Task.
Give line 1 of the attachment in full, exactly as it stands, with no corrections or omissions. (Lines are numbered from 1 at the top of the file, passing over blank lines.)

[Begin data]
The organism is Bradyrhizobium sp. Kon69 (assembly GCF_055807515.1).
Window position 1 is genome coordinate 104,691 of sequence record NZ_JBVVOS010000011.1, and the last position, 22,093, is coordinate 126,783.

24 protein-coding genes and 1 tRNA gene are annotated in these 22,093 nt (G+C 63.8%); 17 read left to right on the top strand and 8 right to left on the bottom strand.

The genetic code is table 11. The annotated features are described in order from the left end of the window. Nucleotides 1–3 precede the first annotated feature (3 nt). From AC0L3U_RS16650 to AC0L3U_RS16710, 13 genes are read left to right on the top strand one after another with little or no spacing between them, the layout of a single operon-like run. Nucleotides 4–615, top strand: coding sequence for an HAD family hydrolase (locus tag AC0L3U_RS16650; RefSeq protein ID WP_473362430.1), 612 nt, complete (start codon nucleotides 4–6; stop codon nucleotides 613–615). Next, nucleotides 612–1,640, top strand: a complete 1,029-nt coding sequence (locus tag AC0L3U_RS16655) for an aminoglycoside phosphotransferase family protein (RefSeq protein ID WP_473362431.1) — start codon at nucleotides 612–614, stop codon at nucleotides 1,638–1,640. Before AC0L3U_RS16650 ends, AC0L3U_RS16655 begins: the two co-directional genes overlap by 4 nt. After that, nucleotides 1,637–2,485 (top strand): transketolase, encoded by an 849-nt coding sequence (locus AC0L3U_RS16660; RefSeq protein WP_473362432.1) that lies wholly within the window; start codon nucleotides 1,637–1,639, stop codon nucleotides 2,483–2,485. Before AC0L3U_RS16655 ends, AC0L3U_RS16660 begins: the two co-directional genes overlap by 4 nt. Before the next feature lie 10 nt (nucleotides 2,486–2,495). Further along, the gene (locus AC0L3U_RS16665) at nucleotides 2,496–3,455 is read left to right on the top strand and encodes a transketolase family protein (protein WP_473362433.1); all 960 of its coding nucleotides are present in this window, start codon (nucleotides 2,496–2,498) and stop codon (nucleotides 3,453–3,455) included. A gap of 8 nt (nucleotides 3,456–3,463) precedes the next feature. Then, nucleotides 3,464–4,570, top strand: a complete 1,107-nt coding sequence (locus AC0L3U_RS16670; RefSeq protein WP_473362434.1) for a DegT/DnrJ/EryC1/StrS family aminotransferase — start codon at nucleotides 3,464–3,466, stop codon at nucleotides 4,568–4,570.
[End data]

The organism is Bradyrhizobium sp. Kon69 (assembly GCF_055807515.1).